martial_arts

I’m 35 years old and I’d like to do a Martial Art for self-defense. Which one should I do?

Martial Arts are of various types and don’t all have the same focus points. All Martial Arts are not equal when it comes to self defence. There are literally hundreds of different styles and with Mixed Martial Arts on the scene we’ve more or less experienced which Martial Arts are best for unarmed combat. However, most Martial Artists who make it to a professional level, start training from a very young age and reach a level of mastery in their teens. That’s not you, so we have to look at what would be easy to learn, and will put the least amount of stress on your already aging body. 

Broad skills

There are Martial Arts that focus a lot on close quarter combat, like Judo, Jujitsu, Wing Chung and Western Boxing maybe (with striking that takes place at a close range). There are other arts that focus a lot on long range techniques, like most forms of Karate and Tae Kwondo, Muay Thai and most of the striking styles that are popularly known today. Of course, all these styles have both short and long range techniques but some are predominantly focused on holds and throws and others on blows. An all round fighter, as we have noted in MMA, usually trains in at least two arts. One long range (striking) style and one short range (grapping and throws) style. At 35, it’s hard to become proficient in either, but with a combination of both, you can become good enough to defend yourself in an unarmed combat situation. Remember, most street brawls aren’t taking place between professional fighters. Your average thug is not trained in how to use his weapons. 

Where to start?

Since self defence is your goal, and not learning the beauty of an art form, I suggest we cut out all traditional arts. That means, no karate or kung fu. Most people who do Karate are not very good fighters to begin with, outside of the rules that Karate has. When Karate fighters graduate to kick boxing, Muay Thai or MMA it often involves a lot of extra training. You don’t sort of throw a Karate fighter into the ring and expect him to survive. Of late, Karate has largely been adapted to fix that historic problem. Nevertheless, why go to an adaptation when you can go to the source? 

Striking

I suggest you learn to do Western Boxing first. Do it for about six months and then graduate to kick boxing or Muay Thai without getting into ring sports. You are too old to start a fighting career. Do it for self defense and enjoy the light sparring in the gym. Don’t let your ego get the better of you.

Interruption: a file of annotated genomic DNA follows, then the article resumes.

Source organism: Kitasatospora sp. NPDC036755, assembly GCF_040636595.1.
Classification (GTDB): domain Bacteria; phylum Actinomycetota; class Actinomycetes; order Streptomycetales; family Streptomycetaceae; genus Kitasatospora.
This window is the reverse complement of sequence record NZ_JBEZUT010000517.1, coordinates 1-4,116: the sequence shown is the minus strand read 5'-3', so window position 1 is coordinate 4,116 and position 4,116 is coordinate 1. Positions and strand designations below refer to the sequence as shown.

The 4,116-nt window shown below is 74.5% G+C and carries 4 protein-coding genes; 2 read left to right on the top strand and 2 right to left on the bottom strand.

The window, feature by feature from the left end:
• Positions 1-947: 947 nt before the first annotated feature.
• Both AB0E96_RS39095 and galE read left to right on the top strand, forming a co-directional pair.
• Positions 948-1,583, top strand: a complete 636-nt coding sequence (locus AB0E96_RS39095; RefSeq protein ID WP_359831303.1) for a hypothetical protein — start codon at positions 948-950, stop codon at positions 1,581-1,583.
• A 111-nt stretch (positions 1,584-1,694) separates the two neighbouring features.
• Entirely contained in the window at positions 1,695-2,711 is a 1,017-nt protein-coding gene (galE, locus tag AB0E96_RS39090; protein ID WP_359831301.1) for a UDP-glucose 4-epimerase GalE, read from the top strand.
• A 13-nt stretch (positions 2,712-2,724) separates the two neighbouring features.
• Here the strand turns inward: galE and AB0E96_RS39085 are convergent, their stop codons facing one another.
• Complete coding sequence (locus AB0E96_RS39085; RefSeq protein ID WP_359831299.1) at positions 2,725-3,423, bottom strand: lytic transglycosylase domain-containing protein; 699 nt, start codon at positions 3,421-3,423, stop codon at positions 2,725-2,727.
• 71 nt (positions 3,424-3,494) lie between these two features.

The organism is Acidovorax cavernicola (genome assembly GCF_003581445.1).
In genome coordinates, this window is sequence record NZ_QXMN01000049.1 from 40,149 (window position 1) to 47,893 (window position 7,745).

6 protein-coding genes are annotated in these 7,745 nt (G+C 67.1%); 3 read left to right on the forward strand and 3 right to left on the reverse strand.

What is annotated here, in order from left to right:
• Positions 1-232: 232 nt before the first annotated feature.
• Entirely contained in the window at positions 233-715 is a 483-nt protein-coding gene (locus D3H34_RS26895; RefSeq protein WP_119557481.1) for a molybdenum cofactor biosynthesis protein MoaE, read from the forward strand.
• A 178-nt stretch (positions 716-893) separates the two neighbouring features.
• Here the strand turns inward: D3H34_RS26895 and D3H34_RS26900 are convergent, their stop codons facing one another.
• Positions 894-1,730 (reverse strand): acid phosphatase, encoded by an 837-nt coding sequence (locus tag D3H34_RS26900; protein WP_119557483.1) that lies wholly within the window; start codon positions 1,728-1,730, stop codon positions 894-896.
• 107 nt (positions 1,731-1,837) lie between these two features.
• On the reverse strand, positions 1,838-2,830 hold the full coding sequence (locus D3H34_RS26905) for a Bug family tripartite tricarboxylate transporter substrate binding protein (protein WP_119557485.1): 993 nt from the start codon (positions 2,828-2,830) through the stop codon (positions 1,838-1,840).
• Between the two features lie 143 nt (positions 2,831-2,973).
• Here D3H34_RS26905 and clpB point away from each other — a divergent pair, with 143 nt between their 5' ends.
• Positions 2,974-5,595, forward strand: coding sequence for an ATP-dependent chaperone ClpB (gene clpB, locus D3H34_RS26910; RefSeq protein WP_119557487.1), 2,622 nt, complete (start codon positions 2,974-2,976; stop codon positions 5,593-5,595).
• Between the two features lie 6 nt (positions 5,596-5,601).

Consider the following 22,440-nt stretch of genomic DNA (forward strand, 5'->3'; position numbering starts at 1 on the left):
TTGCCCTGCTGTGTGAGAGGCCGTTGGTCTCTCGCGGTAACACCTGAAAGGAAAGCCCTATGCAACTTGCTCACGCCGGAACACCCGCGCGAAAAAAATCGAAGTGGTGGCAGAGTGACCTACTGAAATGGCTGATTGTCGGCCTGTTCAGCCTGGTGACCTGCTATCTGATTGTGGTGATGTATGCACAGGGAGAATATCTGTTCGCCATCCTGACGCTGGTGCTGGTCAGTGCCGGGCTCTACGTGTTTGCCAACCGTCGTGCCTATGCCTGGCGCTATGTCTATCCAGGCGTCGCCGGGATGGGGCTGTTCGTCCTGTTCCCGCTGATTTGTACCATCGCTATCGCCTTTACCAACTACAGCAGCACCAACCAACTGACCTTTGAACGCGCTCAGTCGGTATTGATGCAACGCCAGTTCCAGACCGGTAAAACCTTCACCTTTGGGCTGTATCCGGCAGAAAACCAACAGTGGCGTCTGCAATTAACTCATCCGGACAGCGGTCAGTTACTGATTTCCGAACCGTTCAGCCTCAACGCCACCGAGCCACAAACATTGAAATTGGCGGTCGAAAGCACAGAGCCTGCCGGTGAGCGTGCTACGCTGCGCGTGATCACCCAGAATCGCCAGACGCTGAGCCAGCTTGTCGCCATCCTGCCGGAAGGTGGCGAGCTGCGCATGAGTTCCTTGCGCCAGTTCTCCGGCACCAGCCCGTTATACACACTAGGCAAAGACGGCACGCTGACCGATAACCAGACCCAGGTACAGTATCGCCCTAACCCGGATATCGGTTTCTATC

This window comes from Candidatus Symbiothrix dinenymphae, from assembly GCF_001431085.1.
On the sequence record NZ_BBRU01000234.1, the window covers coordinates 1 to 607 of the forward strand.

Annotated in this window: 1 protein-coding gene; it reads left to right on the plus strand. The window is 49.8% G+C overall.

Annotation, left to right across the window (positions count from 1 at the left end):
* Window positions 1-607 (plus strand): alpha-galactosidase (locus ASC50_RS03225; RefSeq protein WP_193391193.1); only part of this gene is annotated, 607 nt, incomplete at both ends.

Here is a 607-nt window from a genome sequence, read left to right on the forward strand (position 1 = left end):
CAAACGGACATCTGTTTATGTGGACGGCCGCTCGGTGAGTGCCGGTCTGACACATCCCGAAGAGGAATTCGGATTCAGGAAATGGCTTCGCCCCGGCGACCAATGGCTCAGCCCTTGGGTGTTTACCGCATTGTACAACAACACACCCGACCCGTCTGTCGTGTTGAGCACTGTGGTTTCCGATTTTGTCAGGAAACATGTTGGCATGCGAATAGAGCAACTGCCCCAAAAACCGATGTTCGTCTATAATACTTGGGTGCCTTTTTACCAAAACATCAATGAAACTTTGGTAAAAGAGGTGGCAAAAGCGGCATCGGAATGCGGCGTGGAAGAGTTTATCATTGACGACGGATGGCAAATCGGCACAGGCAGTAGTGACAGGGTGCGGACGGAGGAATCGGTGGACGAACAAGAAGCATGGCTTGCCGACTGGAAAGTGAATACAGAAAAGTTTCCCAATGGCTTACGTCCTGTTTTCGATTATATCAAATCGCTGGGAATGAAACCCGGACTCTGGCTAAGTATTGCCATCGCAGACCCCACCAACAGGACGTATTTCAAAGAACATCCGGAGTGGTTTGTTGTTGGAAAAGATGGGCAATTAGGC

After six months of boxing and another six months of Muay Thai, you can basically maintain your reflexes by doing some sparring once a week with respectful guys who aren’t going to kick the s*** out of you. However, you will need to move on to an arena where you can compete and where you will learn to be more proficient. Most brawls end on the floor or where people grab each other. No amount of punching and kicking will get you out of a situation where a much stronger person grabs hold of you.

Throws and grappling

I suggest you find a good Judo school and learn how to enjoy throwing and grappling. Judo is superior to Jujitsu when it comes to throws and when in a street fight, usually one throw can end it. There’s no need to go grappling with someone in the street. In fact, grappling in the street is very dangerous and inefficient because 9 out of 10 physical assaults involves a few guys attacking one guy. You need to be able to fight off several opponents. With a healthy balance between lethal strikes and throws you should be able to manage yourself well enough to take on three to five average civilians who are unarmed or are armed with blunt instruments. 

What about weapons

If you are attacked by people with knives or guns, you stand very little chance of getting out unscathed or worst still, you might very well be killed. This is true for anyone, even a trained veteran of the army. You can take a punch, you can possibly survive getting hit with a blunt object, but being sliced or shot has a very low survival rate if your assailant intends on killing you. In fact, even if your assailant doesn’t intend on killing you, there’s still a good chance you’ll die. If you want to do weapons training you need to make sure you train under military grade experts. Someone dressed in pajamas making you memorize a few fancy but impractical moves will likely get you killed. The best way to actually learn self defense against weapons is to learn how to use weapons efficiently. You might look into taking up shooting lessons and buying a handgun if you live in a place where there is a lot of gun violence. There is unfortunately nothing you can do in a gun fight except knowing how to proficiently use a gun and making sure you are carrying. If you are dedicated, by the time you are 40 you should be proficient enough in both unarmed combat and weapons training sufficient enough to survive most street level situations- with a stroke of luck. There is no certain outcome in a violent exchange, even professional fighters are sometimes unlucky against an average Joe. The best advice I can offer is to avoid confrontation and practice running real fast. 🙂 

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